The third phase was about excellence. Plugge talks about building a culture, about Zeeman drawing inspiration from celebrated Chicago Bulls head coach Phil Jackson, about talking to Dutch special forces to understand how to push athletes without letting them fall over the edge.

Only then, with all the pieces in play, was it time to unleash what he has in the past called ‘Total Cycling’, a play on the Total Football that was developed in the Johan Cruyff era of Dutch football in the seventies.

“It may have sounded like arrogance,” Plugge admitted last December in an interview with the Cycling Podcast. “But when you saw the Col du Granon stage [of the 2022 Tour de France, when Jumbo worked over Tadej Pogacar and effectively sealed last year’s Tour for Vingegaard] you could really see what I meant.

Can we trust them?

Naturally, there are people who will watch Jumbo’s performances this year – and we haven’t even mentioned the remarkable Wout van Aert – and think: we’ve heard this before. How can we trust Jumbo when history has shown that incredible cycling achievements are so often literally that?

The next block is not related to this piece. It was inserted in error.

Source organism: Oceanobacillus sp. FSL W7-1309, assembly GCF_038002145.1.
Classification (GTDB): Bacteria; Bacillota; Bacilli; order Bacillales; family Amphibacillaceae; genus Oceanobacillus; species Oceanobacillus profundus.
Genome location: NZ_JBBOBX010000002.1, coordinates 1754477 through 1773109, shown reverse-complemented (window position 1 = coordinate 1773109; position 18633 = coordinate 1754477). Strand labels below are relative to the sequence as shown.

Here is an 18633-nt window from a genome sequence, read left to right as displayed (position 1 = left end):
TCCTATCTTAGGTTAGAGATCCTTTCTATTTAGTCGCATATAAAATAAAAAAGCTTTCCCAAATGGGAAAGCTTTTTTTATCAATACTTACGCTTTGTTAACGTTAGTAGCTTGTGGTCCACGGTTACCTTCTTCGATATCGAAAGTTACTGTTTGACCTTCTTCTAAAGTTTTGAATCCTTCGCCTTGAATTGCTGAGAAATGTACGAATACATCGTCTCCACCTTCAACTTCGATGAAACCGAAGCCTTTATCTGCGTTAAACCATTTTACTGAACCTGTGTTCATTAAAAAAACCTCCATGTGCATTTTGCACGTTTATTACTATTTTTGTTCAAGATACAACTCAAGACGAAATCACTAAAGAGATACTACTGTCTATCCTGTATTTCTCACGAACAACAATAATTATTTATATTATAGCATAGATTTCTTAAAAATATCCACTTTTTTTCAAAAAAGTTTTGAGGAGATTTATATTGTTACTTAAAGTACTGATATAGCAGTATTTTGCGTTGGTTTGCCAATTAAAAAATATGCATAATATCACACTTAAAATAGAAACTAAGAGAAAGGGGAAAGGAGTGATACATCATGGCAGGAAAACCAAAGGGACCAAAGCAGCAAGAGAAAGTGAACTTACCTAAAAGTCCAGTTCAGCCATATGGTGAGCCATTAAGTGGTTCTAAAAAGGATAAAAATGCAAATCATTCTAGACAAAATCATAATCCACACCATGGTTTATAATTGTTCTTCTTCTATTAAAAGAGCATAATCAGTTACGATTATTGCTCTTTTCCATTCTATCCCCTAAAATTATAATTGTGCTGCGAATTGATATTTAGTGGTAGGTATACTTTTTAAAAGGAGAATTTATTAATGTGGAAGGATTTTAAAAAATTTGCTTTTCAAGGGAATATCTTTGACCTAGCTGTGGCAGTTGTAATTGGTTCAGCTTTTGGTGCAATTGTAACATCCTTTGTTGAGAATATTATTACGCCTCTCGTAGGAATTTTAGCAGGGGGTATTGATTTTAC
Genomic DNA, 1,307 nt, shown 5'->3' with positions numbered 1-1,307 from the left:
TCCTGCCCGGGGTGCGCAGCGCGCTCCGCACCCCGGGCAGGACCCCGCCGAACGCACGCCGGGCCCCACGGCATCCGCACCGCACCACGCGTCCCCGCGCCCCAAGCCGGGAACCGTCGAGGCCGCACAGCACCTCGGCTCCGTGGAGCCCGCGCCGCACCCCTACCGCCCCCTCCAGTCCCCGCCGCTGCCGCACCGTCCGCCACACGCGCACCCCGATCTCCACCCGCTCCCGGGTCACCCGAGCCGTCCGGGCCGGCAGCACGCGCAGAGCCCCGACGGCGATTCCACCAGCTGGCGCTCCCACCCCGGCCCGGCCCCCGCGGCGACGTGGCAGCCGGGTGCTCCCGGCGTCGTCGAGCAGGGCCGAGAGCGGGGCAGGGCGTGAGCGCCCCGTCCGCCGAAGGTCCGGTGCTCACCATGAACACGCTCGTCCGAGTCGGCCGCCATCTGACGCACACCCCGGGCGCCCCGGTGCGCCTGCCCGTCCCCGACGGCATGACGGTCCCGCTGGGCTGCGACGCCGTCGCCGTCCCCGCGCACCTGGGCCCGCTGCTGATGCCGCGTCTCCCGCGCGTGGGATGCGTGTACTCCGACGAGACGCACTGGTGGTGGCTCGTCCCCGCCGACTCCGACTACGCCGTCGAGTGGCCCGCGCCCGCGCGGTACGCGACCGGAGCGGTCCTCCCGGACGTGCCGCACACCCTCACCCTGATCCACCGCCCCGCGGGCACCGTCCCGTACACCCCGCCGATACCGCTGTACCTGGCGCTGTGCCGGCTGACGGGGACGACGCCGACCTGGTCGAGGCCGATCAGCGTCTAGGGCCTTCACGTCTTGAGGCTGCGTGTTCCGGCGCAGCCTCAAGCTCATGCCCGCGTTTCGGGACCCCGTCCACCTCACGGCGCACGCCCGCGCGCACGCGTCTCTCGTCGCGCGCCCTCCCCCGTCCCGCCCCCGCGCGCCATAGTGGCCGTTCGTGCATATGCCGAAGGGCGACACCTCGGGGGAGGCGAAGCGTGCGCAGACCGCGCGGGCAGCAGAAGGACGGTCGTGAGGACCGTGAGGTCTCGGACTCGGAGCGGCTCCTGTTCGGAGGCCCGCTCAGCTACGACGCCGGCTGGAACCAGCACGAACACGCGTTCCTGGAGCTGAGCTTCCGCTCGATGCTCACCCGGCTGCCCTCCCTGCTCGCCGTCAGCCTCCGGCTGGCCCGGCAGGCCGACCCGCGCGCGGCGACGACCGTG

Ultimately, there’s no way to know. Skepticism is the default (and the only sensible) attitude in cycling and of course the Jumbo riders and staff were asked how we could trust them. It undoubtedly helped the Dutch team on this occasion that it was Kuss, and not their strongest classification rider, who had won. The American is extremely popular and is considered very reliable. Kuss stated that for him cheating or doping was “out of the question” as he did not need to win to feel good about himself. Accepting that “sometimes you’re not good enough” is a fundamental part of the sport, he added.

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How long can they keep this up?

While [doping] The question will certainly continue to be asked as long as Jumbo maintains these levels, but it remains unclear exactly how long that will last. The fact that Jumbo managed to prevent a full-blown civil war last weekend does not mean that there were no tensions within the teams. Can the team keep all their riders happy? Will Kuss look to lead at other Grand Tours now that he has proven he can win one?